Last Thursday, the Fed moved rates down by a quarter of a per cent. It was the Fed's first cut in rates for three years.
Central bankers are a sober lot. Yet it was as if this most austere set of individuals had lit a blue touchpaper. Markets around the world ignited.
After a surge on Wall Street, the effects were felt first across the Pacific. After the Bank of Japan followed suit with a similar easing of monetary policy, the Japanese stock market caught fire, 6 per cent. The torch was then passed on to London where the UK stock market had its best session since Britain left the ERM nearly three years ago.
Yet there is a familiar irony to all this. In the perverse world of financial markets, good news is bad news and vice versa. The markets are celebrating the possible turning point in the world interest rate cycle. But this is only happening because the global economy is slowing at an alarming rate.
At the beginning of this year, it all seemed very different. Both the US and UK grew at about 4 per cent in 1994. Some deceleration was expected, but Europe was on course to pick up the baton. And Japan was confidently expected to swing into full recovery with the Organisation for Economic Co-operation and Development forecasting 2.5 per cent growth this year.
Both the Fed and the Bank of England took further steps in February to restrain economies that appeared to be growing at unsustainable rates. The Bank raised interest rates to 6.75 per cent, but the City's money markets were expecting them to go a lot higher.
But then the outlook started to darken. Early confidence that the US was set for a "soft landing" began to ebb away. Talk turned to a "bumpy landing". By the end of last month, the Chairman of the US Fed, Alan Greenspan, was conceding the increased risk of "a modest recession" in the immediate future.
But at least the US has had three years of solid growth behind it. By contrast, Japan has been bumping along the bottom of its most protracted post-war recession. 1995 was the year in which recovery was supposed to occur.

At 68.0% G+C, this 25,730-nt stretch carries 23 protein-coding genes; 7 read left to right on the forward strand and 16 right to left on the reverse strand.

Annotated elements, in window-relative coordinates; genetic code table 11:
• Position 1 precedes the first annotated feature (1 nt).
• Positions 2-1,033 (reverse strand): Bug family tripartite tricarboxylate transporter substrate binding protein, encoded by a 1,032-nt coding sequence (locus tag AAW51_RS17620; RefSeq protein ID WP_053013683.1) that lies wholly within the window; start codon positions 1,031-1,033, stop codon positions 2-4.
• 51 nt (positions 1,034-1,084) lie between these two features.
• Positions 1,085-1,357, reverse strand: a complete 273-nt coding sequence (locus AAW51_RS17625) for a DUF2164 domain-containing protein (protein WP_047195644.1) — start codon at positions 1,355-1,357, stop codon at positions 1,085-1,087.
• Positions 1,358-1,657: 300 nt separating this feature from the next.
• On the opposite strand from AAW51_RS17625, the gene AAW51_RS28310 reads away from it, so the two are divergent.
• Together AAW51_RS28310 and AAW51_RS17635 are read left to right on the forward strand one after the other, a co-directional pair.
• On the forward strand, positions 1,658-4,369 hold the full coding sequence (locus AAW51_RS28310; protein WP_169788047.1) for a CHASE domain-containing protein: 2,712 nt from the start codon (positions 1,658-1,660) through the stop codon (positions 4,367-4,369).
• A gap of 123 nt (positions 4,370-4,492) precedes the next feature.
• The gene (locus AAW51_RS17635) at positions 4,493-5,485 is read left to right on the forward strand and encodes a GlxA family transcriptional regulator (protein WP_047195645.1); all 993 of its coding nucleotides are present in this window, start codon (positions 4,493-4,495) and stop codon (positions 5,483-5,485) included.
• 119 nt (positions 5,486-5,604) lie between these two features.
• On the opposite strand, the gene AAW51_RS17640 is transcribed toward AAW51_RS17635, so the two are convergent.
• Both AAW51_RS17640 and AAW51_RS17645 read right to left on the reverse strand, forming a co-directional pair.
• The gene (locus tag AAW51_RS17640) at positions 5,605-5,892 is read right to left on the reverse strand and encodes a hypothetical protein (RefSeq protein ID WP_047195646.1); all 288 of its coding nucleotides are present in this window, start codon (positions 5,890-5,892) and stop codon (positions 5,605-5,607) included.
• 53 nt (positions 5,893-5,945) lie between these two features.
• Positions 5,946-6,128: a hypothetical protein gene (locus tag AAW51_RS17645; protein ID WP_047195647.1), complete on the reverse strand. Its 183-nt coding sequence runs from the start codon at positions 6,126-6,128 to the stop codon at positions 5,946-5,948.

Then came the appreciation of the yen, up by more than 15 per cent against the dollar since the start of the year. The squeeze this has put on Japanese industry has dashed those early hopes of recovery. With banks weighed down by bad debts estimated at pounds 300bn, the fear has been that the Japanese economy could spiral downwards into a deflationary tailspin not seen since the 1930s.
The stock market has reflected these fears. First it took Nick Leeson and Barings with it. Then as it fell further, touching a 34-month low on Monday, the danger was that it could take the beleaguered Japanese financial system with it, given the stake banks and life assurance companies have in shares. Even after yesterday's extraordinary rise in the stock market, the Nikkei 225 index was still 18 per cent down on the start of the year.
That surge in the stock market will be a one-day wonder unless the Japanese government does what it has failed to do so far this year - come up with a rescue package for banks and a wider stimulus for the economy that measures up to the scale of the problem. The encouraging sign is that they may now be about to do that.
But for Britain, a greater concern has been the flagging growth prospects of continental Europe, particularly since the recovery has been driven by exports. The barometer has turned from fair to changeable with remarkable speed. European economies emerged from recession later than Britain, so the recovery was expected to gather pace. Instead, it has lost momentum, principally because of the effects of the strong mark in squeezing German businesses.
The sparkling performance of stock markets is thus testament to the sound of the world economy shifting down a gear. It is a mixed blessing for Britain. A slowdown in world activity is bound to affect growth prospects. Yet the outlook for interest rates is much more favourable. At the worst, interest rates might have to rise a further percentage point. But there are plenty of analysts who believe they have peaked.Reuse content